Thoughts are fine, but things started to get serious when I decided I didn’t want to do anything but lie down and listen to music.The listening-to-music bit went fine for the first couple of songs, but then the high started hitting me harder. I tried to sing along with the singer, only to realise-surprise, surprise-I couldn’t open my mouth. I needed to put in actual effort in order to get my mouth open. All this time, I was aware that this was all in my head and did not panic. By now, however, I had entirely forgotten about singing along and just wanted my mouth to open. After a couple of tries, it did! I could open my mouth! But then I realized that I couldn’t close it. My mouth was open like that of a dog. I have a short tongue, else I’m sure it would have gone hanging out as well.

Now that my mouth was open, I really wanted a small nibble. I remembered I still had some of the chocolate I had left earlier. A good time as any to finish that! I stood up and walked slowly to my cupboard that housed all the good things in life. Chocolate, oh fermented product of African slave labour, I needed it in my mouth! I went to the cupboard successfully. Pulled it open, successfully. But getting the remaining out of its cover, unsuccessfully. I did manage to do it, but not before there were small, broken microscopic chocolate crumbles all in my cupboard. The transition from one piece to million pieces made me wonder how my cupboard had turned into the Large Hadron Collider. I almost let the sugary crumbles remain in the cupboard, before realizing that doing so would be an open invitation to the ants loitering in my room. I was completely conscious of the consequences and that made me clean the chocolate pieces. That was a difficult job with me not being able to grasp the microscopic remains with my fist. My fist was too big was such little goodness.

Before I knew it, I was back on my bed. I kept my headphones aside, cleared my bed of whatever undesirable objects (mostly clothes) there were and lied down with my eyes closed. And then there was a pang of anxiety that hit me. But I had been careful. I’d made sure that there was nothing troubling me when I decided on eating the bhang. But there was some anxiety, anyway. But it wasn’t about anything, it was just there. My rational mind kept fighting it and asked it to go away because it was there for no reason. It took over and my mind was cool again. But then it was back. This tug of war between my rational mind and my anxiety went on for a few minutes (I guess) before my rational mind finally won out.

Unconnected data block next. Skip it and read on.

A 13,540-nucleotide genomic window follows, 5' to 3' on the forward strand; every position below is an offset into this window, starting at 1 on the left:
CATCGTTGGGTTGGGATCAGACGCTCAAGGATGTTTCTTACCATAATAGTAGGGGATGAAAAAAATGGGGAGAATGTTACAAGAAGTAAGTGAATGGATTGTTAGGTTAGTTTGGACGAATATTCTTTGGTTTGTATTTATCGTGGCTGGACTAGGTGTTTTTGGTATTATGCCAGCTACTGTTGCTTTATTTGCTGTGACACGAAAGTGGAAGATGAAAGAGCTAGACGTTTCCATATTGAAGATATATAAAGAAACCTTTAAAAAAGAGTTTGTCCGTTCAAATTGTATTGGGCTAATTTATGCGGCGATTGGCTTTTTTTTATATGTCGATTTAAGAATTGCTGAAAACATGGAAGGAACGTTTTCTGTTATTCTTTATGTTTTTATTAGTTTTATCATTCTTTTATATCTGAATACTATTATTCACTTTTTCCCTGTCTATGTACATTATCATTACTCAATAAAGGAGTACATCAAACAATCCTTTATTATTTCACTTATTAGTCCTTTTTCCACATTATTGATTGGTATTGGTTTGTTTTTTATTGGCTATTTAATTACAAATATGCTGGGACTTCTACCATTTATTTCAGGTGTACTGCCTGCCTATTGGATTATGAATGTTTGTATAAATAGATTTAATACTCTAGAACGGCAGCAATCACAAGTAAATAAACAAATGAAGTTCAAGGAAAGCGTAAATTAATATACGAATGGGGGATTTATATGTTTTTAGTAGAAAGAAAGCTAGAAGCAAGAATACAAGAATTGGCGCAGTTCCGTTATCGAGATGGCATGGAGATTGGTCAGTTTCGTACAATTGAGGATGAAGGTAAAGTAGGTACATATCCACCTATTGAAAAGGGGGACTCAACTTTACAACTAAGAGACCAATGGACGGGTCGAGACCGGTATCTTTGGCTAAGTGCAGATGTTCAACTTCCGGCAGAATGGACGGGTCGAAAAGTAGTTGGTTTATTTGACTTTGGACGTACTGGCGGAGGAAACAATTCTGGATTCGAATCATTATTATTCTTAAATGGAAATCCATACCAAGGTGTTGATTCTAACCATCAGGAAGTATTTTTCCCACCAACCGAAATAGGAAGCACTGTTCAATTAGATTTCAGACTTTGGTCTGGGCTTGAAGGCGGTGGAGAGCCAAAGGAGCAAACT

I can’t place this memory in terms of what I was doing at the time, but I remember I filled a bottle of water and entered my room and started talking to my roommate. I clearly remember what I was talking to him about-it was a pretty serious topic-but then he interrupted me. “Did you take bhang?”, he asked. I couldn’t stop myself and began laughing and nodding indicating I had. The second he got his affirmation, I felt that he stopped paying me any attention and went on looking at his phone. Come on, Bob, high people have rights too!

This is about it for the story of my first high. Parts of my brain fighting with each other and little giggles here and there. The most important realization that I had with this entire experience was that even though it went pretty well for me, it just might not for someone else. One can never say when their thoughts jump from one to another and it’s a slippery slope when it comes to keeping track of them. If you don’t, they could just slip into something unpleasant. And with the attacking anxiety, things could definitely get out of hand before you know it.